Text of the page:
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A Pediatricians Role in Firearm Safety

Pediatrician’s Role in Protecting Kids from Firearm Injuries            

Cookeville, Knoxville, La Vergne, Memphis, Humboldt. These places are not only linked because they are places Tennesseans call home, but because they were each a location of one of Tennessee’s five incidents of gunfire on school grounds in 2021.1 While tragic, school shootings represent a small proportion of the gun violence that occurs every day in communities across the United States. When children and teens are killed with guns, 60% are homicides, 35% are suicides, and 5% are due to unintentional injuries. 2

These tragedies are largely driven by access to firearms. During incidents of gunfire on school grounds, 78% of shooters under the age of 18 obtained the gun from their home or the home of a friend or relative.3 The firearm used in youth suicide comes from the home 9 out of 10 times. Nearly 90% of unintentional gun deaths and injuries in children occurred in the home.4 Tennessee is not immune to the devastation seen by pediatric firearm injures, with firearms representing the 2nd leading cause of death among children and teens in our state, one where approximately 51.6% of adults own firearms.5,6 The recent passage of the Permitless Carry Law will allow easier access to poorly secured firearms, which is associated with increases in homicide, suicide, and unintentional injury or death.

Evidence-based prevention efforts can mitigate the deadly risk of easy firearm access. Households with locked firearms and separate locked ammunition have a 78% lower risk of self-inflicted firearm injuries and an 85% lower risk of unintentional firearm injuries.4 Pediatricians are experts in preventative health for all ages: providing guidance on car seats, medication storage, bike helmets, and many more safety issues every day. Similar to these topics, counseling on firearm safety should be judgement-free, respectful, and collaborative. Consider incorporating the following practices into your daily safety discussions:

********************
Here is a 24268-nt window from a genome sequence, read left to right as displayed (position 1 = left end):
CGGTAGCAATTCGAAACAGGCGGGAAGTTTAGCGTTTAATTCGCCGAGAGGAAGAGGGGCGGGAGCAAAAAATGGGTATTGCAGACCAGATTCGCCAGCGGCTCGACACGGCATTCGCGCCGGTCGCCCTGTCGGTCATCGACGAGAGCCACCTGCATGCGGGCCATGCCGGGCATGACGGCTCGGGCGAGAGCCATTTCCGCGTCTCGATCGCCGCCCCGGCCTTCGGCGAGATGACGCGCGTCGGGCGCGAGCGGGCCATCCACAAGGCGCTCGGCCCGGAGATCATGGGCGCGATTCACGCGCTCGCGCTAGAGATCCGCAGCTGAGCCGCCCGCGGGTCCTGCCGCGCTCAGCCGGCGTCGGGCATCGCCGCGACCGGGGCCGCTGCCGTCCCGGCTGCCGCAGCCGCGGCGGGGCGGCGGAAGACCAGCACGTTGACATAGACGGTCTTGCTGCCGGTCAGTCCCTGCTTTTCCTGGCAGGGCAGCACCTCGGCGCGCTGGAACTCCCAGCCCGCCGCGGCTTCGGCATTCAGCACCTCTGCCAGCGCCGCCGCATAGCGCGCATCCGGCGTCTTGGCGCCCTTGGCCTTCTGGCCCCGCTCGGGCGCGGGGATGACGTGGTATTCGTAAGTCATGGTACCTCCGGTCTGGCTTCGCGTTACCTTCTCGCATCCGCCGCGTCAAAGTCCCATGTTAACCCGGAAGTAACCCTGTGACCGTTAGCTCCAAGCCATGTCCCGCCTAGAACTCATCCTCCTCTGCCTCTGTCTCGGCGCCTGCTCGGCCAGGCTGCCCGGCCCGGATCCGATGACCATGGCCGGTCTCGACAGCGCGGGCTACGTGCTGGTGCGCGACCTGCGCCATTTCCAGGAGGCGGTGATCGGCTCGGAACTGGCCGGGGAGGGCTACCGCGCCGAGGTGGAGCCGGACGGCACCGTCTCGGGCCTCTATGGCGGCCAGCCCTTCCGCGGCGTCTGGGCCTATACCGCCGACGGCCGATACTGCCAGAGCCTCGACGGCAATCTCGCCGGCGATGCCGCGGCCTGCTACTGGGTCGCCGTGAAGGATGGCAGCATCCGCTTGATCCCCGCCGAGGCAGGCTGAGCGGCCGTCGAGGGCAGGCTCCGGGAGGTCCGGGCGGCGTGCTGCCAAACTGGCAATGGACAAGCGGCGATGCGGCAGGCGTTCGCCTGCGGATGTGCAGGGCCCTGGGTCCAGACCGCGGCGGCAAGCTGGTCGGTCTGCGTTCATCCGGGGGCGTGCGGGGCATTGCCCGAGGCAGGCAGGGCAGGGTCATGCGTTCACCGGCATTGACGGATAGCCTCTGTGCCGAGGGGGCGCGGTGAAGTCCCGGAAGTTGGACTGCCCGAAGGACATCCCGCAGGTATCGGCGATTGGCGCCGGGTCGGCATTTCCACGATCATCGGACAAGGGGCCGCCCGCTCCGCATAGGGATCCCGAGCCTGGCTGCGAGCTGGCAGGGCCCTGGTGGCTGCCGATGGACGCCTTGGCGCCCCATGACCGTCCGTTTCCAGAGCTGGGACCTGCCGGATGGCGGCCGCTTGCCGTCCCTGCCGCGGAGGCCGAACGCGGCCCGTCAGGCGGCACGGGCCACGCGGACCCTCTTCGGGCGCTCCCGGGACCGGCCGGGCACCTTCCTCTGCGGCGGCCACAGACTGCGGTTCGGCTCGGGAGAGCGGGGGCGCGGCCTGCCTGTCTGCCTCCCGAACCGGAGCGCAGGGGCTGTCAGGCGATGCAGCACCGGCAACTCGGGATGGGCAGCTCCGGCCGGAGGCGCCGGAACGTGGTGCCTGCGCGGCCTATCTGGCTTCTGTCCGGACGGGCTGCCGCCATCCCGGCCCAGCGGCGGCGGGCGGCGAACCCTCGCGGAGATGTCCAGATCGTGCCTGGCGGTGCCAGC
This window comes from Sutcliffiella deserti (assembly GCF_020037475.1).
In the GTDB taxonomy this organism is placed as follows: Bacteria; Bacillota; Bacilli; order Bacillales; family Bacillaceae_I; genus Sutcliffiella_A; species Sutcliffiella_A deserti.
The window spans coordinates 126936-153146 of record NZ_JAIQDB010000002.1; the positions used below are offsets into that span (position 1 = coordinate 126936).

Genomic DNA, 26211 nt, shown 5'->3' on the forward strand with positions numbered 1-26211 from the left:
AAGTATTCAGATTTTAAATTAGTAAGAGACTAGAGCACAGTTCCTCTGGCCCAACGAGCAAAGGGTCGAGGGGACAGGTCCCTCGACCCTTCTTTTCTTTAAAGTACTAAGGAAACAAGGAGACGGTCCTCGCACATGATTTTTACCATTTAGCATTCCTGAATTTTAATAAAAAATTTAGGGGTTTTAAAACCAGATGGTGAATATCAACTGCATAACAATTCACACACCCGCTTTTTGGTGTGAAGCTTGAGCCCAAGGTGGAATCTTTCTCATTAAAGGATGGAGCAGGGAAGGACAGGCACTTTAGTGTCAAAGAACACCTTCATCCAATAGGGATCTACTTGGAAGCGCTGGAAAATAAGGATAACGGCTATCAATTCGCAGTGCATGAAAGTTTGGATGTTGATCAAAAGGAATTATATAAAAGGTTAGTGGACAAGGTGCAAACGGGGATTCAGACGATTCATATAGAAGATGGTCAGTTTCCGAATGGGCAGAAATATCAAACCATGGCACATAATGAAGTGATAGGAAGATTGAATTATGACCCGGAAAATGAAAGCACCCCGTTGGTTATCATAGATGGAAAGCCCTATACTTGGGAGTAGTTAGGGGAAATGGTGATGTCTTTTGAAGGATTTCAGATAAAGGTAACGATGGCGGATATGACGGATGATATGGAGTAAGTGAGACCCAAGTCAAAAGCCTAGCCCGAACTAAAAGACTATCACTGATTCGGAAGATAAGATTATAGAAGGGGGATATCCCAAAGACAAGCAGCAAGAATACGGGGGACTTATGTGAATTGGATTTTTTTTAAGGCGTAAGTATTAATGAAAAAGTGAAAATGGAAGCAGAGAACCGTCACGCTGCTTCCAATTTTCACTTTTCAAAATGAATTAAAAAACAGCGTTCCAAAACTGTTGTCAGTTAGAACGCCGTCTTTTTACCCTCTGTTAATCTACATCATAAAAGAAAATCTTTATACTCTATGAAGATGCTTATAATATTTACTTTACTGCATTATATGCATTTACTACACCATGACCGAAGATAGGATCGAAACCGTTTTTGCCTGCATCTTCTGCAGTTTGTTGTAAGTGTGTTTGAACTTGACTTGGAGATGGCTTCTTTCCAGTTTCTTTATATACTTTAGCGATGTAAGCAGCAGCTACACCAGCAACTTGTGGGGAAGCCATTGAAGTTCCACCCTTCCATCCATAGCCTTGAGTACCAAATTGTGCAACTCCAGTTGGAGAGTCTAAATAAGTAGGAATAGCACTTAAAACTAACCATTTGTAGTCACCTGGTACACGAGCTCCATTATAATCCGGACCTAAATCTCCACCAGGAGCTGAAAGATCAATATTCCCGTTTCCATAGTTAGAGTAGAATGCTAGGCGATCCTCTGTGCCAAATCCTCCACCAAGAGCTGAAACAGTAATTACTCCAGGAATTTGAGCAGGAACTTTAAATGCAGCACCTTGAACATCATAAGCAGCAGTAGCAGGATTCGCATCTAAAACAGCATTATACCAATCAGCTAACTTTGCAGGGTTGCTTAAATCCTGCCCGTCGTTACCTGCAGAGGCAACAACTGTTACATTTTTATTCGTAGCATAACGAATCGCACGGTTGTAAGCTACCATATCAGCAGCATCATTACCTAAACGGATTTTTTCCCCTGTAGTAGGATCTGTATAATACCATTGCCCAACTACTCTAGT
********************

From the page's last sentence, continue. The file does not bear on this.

Assess how home firearms are stored in the context of safe storage principles (firearms stored unloaded, locked away, with ammunition stored separated).

Identify potential barriers to secure storage, working with the family to identify potential solutions including provision of a gun lock.

Encourage families to discuss secure storage in the other homes the child may visit, such as a friend or relative’s home.

Pediatricians have long cited multiple barriers to firearm injury prevention counseling, including lack of training and desire for specific counseling language.7,8 Led by Dr. Shari Barkin at Vanderbilt University Medical Center, the AAP collaborated with firearm injury experts across the nation to develop a free, interactive online curriculum available for MOC Part 2 credit to address these identified barriers. The training describes universal firearm injury prevention guidance for pediatric providers in clinic settings providing concrete counseling skills, pragmatic video counseling examples based on existing evidence, and resources to learn more about safe storage practices. You can find the training on the Pedialink website here: https://shop.aap.org/safer-storing-firearms-prevents-harm/.